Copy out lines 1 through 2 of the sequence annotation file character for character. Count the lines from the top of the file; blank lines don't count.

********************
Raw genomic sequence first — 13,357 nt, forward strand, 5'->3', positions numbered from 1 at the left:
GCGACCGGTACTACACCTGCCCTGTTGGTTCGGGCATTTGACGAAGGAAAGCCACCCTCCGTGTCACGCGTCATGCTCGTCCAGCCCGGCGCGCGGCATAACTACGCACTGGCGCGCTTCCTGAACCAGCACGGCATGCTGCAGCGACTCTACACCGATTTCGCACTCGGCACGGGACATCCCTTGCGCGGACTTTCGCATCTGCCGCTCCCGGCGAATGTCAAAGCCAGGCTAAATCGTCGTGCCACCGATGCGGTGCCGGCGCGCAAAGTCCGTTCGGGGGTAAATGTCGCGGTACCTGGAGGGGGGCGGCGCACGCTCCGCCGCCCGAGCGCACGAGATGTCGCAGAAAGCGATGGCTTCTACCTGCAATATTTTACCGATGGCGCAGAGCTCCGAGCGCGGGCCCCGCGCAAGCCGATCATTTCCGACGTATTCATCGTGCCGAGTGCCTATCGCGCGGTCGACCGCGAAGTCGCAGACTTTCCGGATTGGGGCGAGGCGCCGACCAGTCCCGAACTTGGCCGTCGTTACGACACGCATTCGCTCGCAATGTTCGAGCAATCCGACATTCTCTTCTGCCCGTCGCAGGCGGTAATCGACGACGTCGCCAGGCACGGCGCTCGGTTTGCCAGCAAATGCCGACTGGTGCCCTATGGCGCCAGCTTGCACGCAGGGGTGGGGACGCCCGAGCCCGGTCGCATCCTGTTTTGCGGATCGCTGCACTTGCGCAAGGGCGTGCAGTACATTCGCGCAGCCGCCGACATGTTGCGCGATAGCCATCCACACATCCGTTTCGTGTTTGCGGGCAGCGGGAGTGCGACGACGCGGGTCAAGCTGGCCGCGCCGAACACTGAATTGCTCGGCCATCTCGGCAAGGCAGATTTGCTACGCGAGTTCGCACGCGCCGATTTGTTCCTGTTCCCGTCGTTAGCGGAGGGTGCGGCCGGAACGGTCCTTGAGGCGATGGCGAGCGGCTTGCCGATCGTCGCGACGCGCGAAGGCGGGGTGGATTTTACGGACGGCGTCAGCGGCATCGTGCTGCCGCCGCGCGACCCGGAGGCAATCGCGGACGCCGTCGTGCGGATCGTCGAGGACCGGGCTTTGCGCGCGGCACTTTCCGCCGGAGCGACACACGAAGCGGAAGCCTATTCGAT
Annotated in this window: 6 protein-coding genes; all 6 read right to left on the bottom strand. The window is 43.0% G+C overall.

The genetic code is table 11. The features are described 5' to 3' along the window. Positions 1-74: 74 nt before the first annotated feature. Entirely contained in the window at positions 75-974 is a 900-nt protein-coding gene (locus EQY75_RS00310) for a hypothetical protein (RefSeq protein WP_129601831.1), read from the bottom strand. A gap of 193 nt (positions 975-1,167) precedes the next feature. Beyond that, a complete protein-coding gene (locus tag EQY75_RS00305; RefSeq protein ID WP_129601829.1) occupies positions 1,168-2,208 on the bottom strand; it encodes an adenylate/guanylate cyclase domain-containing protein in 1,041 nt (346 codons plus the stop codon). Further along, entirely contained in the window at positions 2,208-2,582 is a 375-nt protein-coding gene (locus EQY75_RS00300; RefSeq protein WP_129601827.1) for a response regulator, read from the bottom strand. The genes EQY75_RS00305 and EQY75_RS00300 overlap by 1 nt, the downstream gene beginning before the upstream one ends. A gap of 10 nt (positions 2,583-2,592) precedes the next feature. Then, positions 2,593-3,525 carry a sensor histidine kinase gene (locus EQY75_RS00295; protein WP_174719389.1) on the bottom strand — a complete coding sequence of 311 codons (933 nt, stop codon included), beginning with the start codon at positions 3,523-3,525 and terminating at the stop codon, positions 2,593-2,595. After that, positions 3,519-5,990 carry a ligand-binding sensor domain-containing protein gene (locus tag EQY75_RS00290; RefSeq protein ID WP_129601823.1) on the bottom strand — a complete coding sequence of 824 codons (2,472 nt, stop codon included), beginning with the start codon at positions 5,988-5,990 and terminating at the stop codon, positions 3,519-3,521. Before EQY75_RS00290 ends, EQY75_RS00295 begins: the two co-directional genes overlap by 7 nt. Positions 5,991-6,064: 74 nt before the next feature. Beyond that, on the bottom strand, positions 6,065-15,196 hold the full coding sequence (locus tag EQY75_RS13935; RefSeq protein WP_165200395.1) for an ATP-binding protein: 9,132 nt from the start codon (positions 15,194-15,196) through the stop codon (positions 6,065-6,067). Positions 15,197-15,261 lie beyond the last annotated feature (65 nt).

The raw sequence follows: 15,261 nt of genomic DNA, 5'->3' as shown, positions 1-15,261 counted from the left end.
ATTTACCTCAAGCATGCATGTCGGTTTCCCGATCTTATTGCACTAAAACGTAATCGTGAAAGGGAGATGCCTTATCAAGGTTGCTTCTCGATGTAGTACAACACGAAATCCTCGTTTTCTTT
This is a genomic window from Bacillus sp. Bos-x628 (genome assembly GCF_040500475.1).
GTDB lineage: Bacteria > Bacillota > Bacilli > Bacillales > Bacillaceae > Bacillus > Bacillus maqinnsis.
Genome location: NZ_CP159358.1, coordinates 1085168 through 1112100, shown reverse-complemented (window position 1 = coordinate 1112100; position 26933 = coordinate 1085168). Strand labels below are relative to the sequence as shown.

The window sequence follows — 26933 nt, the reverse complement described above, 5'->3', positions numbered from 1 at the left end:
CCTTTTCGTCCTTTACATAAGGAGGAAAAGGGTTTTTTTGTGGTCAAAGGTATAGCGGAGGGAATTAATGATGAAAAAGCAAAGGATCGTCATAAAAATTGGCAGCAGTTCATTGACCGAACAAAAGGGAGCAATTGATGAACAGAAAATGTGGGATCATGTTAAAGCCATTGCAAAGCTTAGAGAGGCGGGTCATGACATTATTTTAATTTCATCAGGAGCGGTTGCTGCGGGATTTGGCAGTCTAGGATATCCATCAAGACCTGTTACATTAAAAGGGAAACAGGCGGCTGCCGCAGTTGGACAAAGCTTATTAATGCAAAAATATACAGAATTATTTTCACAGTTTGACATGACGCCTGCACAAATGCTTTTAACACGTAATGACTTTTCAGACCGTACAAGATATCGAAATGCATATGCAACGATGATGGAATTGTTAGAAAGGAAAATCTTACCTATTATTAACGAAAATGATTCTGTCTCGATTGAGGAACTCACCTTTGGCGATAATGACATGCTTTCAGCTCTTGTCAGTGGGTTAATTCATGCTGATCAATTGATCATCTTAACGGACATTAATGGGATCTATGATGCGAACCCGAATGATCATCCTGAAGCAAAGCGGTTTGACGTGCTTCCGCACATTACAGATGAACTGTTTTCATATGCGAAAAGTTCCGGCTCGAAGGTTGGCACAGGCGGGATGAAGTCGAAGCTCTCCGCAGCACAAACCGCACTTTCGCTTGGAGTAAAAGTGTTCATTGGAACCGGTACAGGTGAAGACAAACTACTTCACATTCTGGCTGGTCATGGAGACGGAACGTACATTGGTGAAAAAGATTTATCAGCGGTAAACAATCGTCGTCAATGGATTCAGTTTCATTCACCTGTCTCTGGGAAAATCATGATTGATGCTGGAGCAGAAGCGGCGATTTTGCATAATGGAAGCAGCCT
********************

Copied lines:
Raw genomic sequence first — 13,357 nt, forward strand, 5'->3', positions numbered from 1 at the left:
GCGACCGGTACTACACCTGCCCTGTTGGTTCGGGCATTTGACGAAGGAAAGCCACCCTCCGTGTCACGCGTCATGCTCGTCCAGCCCGGCGCGCGGCATAACTACGCACTGGCGCGCTTCCTGAACCAGCACGGCATGCTGCAGCGACTCTACACCGATTTCGCACTCGGCACGGGACATCCCTTGCGCGGACTTTCGCATCTGCCGCTCCCGGCGAATGTCAAAGCCAGGCTAAATCGTCGTGCCACCGATGCGGTGCCGGCGCGCAAAGTCCGTTCGGGGGTAAATGTCGCGGTACCTGGAGGGGGGCGGCGCACGCTCCGCCGCCCGAGCGCACGAGATGTCGCAGAAAGCGATGGCTTCTACCTGCAATATTTTACCGATGGCGCAGAGCTCCGAGCGCGGGCCCCGCGCAAGCCGATCATTTCCGACGTATTCATCGTGCCGAGTGCCTATCGCGCGGTCGACCGCGAAGTCGCAGACTTTCCGGATTGGGGCGAGGCGCCGACCAGTCCCGAACTTGGCCGTCGTTACGACACGCATTCGCTCGCAATGTTCGAGCAATCCGACATTCTCTTCTGCCCGTCGCAGGCGGTAATCGACGACGTCGCCAGGCACGGCGCTCGGTTTGCCAGCAAATGCCGACTGGTGCCCTATGGCGCCAGCTTGCACGCAGGGGTGGGGACGCCCGAGCCCGGTCGCATCCTGTTTTGCGGATCGCTGCACTTGCGCAAGGGCGTGCAGTACATTCGCGCAGCCGCCGACATGTTGCGCGATAGCCATCCACACATCCGTTTCGTGTTTGCGGGCAGCGGGAGTGCGACGACGCGGGTCAAGCTGGCCGCGCCGAACACTGAATTGCTCGGCCATCTCGGCAAGGCAGATTTGCTACGCGAGTTCGCACGCGCCGATTTGTTCCTGTTCCCGTCGTTAGCGGAGGGTGCGGCCGGAACGGTCCTTGAGGCGATGGCGAGCGGCTTGCCGATCGTCGCGACGCGCGAAGGCGGGGTGGATTTTACGGACGGCGTCAGCGGCATCGTGCTGCCGCCGCGCGACCCGGAGGCAATCGCGGACGCCGTCGTGCGGATCGTCGAGGACCGGGCTTTGCGCGCGGCACTTTCCGCCGGAGCGACACACGAAGCGGAAGCCTATTCGAT